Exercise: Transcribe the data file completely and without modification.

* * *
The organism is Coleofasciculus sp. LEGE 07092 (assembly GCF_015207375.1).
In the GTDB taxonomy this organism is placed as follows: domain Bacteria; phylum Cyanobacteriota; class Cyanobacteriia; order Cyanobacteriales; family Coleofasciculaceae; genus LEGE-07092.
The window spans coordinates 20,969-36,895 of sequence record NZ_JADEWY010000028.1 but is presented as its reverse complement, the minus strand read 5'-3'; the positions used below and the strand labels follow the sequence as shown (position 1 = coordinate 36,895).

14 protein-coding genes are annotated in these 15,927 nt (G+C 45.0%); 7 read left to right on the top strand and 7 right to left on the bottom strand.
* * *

The organism is Coleofasciculus sp. LEGE 07092 (assembly GCF_015207375.1).
In the GTDB taxonomy this organism is placed as follows: domain Bacteria; phylum Cyanobacteriota; class Cyanobacteriia; order Cyanobacteriales; family Coleofasciculaceae; genus LEGE-07092.
The window spans coordinates 20,969-36,895 of sequence record NZ_JADEWY010000028.1 but is presented as its reverse complement, the minus strand read 5'-3'; the positions used below and the strand labels follow the sequence as shown (position 1 = coordinate 36,895).

14 protein-coding genes are annotated in these 15,927 nt (G+C 45.0%); 7 read left to right on the top strand and 7 right to left on the bottom strand.